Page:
The Sanctuary Cove International Boat Show (May 24 -27) is cresting a new wave of growth as it celebrates its 30-year milestone, and the Gold Coast’s marine industry has weathered the ride on the way to new success.
The iconic show is a literal barometer for the resilience of the Gold Coast and broader Australian marine industry, with event organisers daring to predict plain sailing ahead. The word ‘booming’ has even been mentioned.
Known has SCIBS, the event, which debuted in 1989, has endured the highs and lows of a vulnerable industry reliant on luxury and discretionary spending, with the ebb now translating into a fresh flow of orders for local boat manufacturers and a strong turnout of more than 300 exhibitors.
With the GFC economic shock now a decade ago, the recent buoyancy is best demonstrated in the addition of a whole new Sport, Leisure and Fishing Boats precinct, dedicated to trailerable craft under 8 metres.
SCIBS Managing Director Johan Hasser says the expansion is a fitting marker of the event’s resilience and evolution for the 30-year anniversary.
“The new 5,000sqm outdoor precinct is really a show within a show,” says Hasser.
“We’re expanding our appeal to a different market with the big brands on-board, so we have our marina displays, hospitality suites, luxury vehicle marques and a real showcase of the lifestyle that goes with getting out on-water, all in a vibrant village setting.”
“We like to refer to the event as a Melbourne Cup on Water.”
This year will see 180 boats on-water, compared with 135 in 2017, and organisers are expecting to attract more than 40,000 visitors.
There were 104 exhibitors and a fledgling local industry when the show made its impressive debut in 1989, with “Mr Boat Show” Barry Jenkins at the joint helm of an event simply designed to showcase the Sanctuary Cove lifestyle.
Now with the silver-hair and global reputation befitting an elder statesman of the Australian marine industry, this old salt can reflect on the success of the show, and the renaissance of boatbuilding.
“30 years is definitely a great achievement – to have seen out the lean years of industry contraction and now to be enjoying a positive mood with the industry in a good place really helps us celebrate the anniversary,” Jenkins says.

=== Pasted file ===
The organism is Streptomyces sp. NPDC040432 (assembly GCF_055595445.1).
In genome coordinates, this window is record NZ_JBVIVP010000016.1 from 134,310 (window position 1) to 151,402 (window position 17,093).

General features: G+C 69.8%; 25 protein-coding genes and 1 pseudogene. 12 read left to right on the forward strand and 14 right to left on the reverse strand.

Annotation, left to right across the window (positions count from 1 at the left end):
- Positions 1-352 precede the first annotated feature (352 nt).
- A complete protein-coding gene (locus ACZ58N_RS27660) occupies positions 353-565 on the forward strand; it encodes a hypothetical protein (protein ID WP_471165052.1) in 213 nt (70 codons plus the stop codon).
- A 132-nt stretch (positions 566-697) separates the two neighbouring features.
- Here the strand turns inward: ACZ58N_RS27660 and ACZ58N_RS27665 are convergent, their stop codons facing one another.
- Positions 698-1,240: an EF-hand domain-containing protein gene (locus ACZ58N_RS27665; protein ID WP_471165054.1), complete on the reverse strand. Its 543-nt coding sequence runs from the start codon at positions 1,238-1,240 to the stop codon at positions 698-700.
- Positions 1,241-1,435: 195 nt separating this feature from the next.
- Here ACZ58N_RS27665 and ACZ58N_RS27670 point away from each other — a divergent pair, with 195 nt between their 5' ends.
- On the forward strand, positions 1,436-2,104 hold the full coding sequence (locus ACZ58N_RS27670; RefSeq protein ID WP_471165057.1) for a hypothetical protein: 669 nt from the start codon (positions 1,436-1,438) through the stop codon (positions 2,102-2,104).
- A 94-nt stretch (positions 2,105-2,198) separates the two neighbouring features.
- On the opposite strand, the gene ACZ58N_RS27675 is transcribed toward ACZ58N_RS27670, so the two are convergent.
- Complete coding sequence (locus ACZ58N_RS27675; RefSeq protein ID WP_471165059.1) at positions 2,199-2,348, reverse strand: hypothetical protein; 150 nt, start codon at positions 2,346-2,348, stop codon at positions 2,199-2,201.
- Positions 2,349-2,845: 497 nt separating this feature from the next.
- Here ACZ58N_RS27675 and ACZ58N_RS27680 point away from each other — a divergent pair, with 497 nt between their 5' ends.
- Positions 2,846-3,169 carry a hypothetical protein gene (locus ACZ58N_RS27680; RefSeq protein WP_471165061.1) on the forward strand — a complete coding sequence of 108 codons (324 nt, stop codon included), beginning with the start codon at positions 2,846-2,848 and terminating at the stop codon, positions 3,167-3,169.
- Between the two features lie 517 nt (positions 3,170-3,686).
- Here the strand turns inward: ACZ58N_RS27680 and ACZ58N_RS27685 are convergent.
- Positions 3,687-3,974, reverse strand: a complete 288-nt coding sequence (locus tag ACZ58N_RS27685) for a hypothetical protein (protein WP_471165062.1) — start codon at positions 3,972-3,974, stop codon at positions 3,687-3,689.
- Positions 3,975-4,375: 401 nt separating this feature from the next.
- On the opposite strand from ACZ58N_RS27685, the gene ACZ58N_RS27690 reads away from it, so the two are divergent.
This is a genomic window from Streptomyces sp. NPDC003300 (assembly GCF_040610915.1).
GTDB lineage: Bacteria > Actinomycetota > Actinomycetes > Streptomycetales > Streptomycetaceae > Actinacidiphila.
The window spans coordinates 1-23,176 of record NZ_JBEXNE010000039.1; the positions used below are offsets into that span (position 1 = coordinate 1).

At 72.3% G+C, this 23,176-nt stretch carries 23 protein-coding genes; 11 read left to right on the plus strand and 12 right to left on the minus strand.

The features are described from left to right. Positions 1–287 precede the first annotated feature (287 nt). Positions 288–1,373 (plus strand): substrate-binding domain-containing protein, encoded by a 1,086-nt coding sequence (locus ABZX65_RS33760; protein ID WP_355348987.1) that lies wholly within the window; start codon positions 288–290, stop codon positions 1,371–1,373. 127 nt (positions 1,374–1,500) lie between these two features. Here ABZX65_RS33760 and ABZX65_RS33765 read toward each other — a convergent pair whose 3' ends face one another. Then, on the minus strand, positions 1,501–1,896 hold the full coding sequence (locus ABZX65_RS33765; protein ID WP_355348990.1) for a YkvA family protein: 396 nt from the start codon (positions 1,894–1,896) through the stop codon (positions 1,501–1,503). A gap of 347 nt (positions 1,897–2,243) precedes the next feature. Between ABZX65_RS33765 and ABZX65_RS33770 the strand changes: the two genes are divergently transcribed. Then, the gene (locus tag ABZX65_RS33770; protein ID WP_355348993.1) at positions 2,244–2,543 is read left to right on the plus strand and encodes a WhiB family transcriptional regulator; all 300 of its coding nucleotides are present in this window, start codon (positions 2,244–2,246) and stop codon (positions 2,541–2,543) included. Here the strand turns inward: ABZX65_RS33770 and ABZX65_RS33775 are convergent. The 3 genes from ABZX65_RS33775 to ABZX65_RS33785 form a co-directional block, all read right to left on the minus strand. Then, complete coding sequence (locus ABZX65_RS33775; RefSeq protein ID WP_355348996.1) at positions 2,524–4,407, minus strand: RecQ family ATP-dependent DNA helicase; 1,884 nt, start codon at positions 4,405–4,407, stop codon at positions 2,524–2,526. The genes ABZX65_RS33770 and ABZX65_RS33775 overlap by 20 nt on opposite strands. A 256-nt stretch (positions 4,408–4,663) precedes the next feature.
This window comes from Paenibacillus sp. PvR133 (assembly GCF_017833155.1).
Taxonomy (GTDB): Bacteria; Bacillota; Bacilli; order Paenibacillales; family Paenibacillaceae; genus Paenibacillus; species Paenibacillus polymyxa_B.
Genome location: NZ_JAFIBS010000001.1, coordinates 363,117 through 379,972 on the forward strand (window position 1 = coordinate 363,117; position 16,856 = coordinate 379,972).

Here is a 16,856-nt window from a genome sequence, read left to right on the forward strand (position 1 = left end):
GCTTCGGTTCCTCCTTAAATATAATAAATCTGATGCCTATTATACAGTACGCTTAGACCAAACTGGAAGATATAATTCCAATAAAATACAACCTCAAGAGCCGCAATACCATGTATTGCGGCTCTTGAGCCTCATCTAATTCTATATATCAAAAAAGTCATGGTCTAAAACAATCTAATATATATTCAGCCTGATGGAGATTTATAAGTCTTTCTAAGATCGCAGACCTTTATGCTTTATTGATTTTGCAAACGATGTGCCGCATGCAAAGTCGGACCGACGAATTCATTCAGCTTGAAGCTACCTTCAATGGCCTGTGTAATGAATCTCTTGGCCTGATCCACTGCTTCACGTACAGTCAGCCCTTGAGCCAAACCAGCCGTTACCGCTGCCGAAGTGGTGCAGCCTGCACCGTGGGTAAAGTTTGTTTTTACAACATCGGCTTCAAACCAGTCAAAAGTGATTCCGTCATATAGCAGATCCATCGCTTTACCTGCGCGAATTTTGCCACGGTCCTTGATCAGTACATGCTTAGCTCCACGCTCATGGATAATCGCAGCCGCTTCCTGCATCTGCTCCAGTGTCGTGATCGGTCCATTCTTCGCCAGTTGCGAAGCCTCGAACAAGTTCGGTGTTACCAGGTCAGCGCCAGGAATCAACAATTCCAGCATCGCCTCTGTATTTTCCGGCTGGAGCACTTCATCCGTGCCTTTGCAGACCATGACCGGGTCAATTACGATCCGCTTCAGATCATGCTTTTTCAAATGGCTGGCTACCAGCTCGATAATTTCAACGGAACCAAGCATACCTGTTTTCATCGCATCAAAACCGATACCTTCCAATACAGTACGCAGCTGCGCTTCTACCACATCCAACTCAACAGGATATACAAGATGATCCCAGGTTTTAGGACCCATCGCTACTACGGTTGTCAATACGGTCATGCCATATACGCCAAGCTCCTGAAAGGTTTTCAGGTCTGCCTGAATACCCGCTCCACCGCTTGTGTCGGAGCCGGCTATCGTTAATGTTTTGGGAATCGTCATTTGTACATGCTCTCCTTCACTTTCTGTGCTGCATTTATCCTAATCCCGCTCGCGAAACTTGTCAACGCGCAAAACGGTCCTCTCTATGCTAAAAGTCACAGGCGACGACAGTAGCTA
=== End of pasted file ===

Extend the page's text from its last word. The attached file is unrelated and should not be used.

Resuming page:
“The show has followed the fortunes of the industry over the years, helping people rally through the hard times and now things are starting to boom with export sales up.”
Having stepped back from his main organising role several years ago, these days Jenkins helms Superyacht Australia.
The Superyacht and Marine Export Conference (ASMEX) is aligned with SCIBS and held at InterContinental Sanctuary Cove Resort from May 21 to 23, demonstrating the value of the show for B2B marine trade.
The upper echelon of the industry, superyachts (over 100ft) is seeing slow growth in the number of vessels cruising Australian waters, and Jenkins believes the value of the prestigious segment could double through the relaxation of import duties.
“We’re working on that with the Australian government and we’re hopeful – we know that it would have an immediate and substantial positive impact as it recently did in Fiji.”
Even with the status-quo, the city’s re-fit yards which service yachts are securing bookings through until the end of the year, while local boat manufacturers have healthy order books extending out to 12 months.
SCIBS will feature the world launches of two new luxury vessels from Gold Coast manufacturers – the Maritimo X60, which promises to be a world-first in its motoryacht class, and the sporty Riviera 395 SUV.
Boating industry legend and founder of Maritimo Bill Barry-Cotter was among the first exhibitors at the inaugural event and remains one it’s strongest supporters.
“We’ve been involved from the outset and I believe it is the best boat show when you consider all its elements, including the location and all that Sanctuary Cove has to offer visitors,” Barry-Cotter says.
Superior Jetties CEO John Hogan is another foundation SCIBS exhibitor and will also be celebrating 30 years in operation next year, having carved out a global reputation for floating solutions for marina construction, floating pontoons, jet ski docks and boat lifts.
“It has grown to have more lifestyle impact with cars, leisure products, food and boutique shopping all playing a part of The Marine Village atmosphere that makes it one of the world’s great boat shows,” Hogan says.
And further demonstrating the breadth and longevity of the industry, ATL Composites are also marking three decades on the Gold Coast and make epoxy resins, structural adhesives and other composite materials used by the marine, architectural, sports and automotive markets.
ATL’s Lorraine Murray says they’ve diversified and grown beyond the marine industry over the years, and are pleased to see their Australian boat-building customers now in good stead because of their quality products compared to lower cost imports.
“We have enjoyed steady expansion in Australia for 38 years and our product range is now used, and distributed, throughout Asia and Europe,” Murray says.
As for the future, Hasser welcomes increasing innovations in fuel efficiencies by boat manufacturers and also predicts growth in Air B&B style boat sharing to enable more people to get out on the on water.
And Jenkins, who was responsible for taking the show to the world, believes recent Gold Coast Commonwealth Games exposure will provide a lure for people to visit and fall in love with the water lifestyle.
“Fundamentally nothing has changed since the beginning – when people come to the Gold Coast they experience a real desire to get out on the water and this emotional connection is as strong as ever, all the way from canoes to super yachts.”